The Solo They Didn’t Want

Choir Groups Forced to Sing Separately

The Solo They Didn’t Want

Teena Do, Opinion Editor

The choir sings in unison, hitting the highest notes they can and gulping down as much air as possible through “singers’ breaths.” Their voices radiate over the audience, but so do small droplets that could potentially carry disease. As an activity that requires large groups and close proximity, choirs across the country and within the school are making difficult changes to continue singing.

Choir members are typically required to sing in an ensemble—surrounded by colleagues. With the physical aspects of being in an ensemble gone, the choral department has modified.

The biggest change in rehearsals comes from not seeing or hearing other classmates. “If someone makes a mistake [in-person] we can talk about how to fix it on the spot,” said alto Leslie Romero-Villacorta (9). “But now it feels more difficult to do so.” 

The group aspect of an ensemble is very important. Many performers find that listening to others helps them stay in tune and create a blended sound. But while rehearsals may feel different, the way that students learn music has stayed the same.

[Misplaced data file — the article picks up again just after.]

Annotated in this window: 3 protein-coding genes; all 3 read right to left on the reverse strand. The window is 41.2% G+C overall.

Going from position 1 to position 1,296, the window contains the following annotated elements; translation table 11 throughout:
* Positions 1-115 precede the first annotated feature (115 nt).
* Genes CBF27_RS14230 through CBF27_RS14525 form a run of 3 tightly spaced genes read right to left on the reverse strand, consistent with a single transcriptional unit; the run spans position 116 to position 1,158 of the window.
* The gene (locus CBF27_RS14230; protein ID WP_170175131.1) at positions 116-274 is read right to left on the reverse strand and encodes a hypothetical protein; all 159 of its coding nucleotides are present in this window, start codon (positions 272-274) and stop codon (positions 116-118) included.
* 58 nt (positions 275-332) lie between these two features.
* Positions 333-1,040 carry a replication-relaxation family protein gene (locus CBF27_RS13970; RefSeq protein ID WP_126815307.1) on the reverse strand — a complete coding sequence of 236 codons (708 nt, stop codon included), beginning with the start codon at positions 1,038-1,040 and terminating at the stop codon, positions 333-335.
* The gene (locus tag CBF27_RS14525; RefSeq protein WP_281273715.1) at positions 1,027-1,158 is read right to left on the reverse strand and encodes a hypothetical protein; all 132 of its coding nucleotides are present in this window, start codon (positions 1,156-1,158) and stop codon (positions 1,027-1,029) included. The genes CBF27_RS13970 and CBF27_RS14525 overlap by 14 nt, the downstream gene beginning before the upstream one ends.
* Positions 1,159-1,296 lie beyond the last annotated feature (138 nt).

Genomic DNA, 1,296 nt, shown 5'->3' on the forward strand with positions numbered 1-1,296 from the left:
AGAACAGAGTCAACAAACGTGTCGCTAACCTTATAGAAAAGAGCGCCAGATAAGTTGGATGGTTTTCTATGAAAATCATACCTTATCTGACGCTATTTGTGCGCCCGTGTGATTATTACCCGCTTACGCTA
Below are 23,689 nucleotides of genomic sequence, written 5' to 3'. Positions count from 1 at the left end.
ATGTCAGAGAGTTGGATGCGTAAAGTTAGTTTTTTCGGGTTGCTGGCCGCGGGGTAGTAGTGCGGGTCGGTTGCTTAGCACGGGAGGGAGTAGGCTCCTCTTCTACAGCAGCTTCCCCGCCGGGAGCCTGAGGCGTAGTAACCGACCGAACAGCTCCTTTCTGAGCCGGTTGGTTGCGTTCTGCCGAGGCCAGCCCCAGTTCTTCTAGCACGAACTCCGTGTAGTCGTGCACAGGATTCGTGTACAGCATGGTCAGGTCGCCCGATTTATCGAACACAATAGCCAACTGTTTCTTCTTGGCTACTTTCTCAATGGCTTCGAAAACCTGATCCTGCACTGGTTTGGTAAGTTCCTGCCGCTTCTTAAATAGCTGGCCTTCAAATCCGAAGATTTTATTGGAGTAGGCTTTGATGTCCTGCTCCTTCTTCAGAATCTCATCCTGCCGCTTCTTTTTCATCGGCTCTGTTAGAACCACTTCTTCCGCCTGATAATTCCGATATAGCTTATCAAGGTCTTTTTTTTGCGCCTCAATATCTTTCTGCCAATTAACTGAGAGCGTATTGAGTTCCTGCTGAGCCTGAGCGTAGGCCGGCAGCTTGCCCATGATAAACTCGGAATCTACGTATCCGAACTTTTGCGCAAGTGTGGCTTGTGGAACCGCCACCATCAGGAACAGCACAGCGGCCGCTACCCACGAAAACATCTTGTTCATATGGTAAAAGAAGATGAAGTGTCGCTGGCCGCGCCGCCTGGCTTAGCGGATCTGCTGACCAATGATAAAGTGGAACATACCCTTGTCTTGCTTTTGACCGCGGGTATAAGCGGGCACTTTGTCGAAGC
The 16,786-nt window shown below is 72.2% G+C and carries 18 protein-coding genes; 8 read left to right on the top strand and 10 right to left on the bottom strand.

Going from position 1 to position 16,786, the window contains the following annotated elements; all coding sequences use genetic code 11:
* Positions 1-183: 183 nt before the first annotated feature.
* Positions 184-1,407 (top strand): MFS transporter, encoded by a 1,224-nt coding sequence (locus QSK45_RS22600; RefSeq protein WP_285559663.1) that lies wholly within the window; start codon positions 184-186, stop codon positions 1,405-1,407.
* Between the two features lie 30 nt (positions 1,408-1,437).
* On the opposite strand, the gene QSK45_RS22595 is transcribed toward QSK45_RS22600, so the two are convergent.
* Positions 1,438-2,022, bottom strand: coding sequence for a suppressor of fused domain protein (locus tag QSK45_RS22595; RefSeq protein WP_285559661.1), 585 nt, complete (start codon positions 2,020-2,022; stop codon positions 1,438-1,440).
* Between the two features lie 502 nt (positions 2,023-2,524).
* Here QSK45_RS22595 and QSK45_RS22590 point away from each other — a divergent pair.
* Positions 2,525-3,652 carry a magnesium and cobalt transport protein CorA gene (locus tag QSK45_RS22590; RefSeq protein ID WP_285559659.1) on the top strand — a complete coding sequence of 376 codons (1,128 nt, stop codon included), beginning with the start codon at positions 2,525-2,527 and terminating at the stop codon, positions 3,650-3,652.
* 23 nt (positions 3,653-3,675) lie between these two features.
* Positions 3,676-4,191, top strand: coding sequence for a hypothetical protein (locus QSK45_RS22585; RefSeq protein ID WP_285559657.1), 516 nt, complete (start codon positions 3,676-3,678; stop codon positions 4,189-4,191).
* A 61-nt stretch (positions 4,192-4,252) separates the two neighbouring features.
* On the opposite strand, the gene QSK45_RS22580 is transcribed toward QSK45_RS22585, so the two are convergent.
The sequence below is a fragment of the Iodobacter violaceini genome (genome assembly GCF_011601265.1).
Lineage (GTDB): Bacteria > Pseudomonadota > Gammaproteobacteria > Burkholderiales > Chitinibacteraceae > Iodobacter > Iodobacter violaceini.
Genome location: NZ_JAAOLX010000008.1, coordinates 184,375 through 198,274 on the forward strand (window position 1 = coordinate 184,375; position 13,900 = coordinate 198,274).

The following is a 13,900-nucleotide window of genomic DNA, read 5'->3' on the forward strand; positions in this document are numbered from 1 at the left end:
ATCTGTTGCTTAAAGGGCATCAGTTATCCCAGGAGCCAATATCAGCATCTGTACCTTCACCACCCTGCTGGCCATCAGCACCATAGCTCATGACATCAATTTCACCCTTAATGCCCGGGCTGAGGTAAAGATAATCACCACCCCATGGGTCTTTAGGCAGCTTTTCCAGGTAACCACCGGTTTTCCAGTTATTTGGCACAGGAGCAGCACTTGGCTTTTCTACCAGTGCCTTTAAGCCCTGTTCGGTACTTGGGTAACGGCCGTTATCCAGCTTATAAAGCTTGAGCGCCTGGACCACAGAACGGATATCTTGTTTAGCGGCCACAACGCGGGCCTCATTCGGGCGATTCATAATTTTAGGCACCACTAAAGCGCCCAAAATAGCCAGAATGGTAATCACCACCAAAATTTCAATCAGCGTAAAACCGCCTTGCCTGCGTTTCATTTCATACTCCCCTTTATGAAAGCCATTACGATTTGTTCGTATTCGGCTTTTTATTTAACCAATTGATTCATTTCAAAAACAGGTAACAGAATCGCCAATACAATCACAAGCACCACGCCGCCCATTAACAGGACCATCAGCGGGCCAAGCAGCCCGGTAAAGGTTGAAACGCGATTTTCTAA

“Personally, I don’t think learning has changed that much this year,” said soprano Maggie Moonis (11). “We normally did sight reading and individual voice groups in-person.”

Concerts, on the other hand, have transformed into video performances. Students record themselves singing and the videos are edited to make a virtual choir. This process ends up as a three to five minute video instead of the typical hour-long concert, but it still takes much effort from the performers and director. 

“It’s much easier to perform live than to pre-record yourself performing,” said soprano Dara Kearney (9). “It sounds kind of strange because I’m singing one part of a song that’s for a whole choir.”

Despite the struggles, the choir department continues making music to share with the community. 

“We have between 500 and 1,000 views for our virtual choir performances where we might only have 75 to 100 people come to an actual concert,” said Director of Choral Activities CJ Redden-Liotta. “So we’re meeting a much wider audience in the virtual environment.”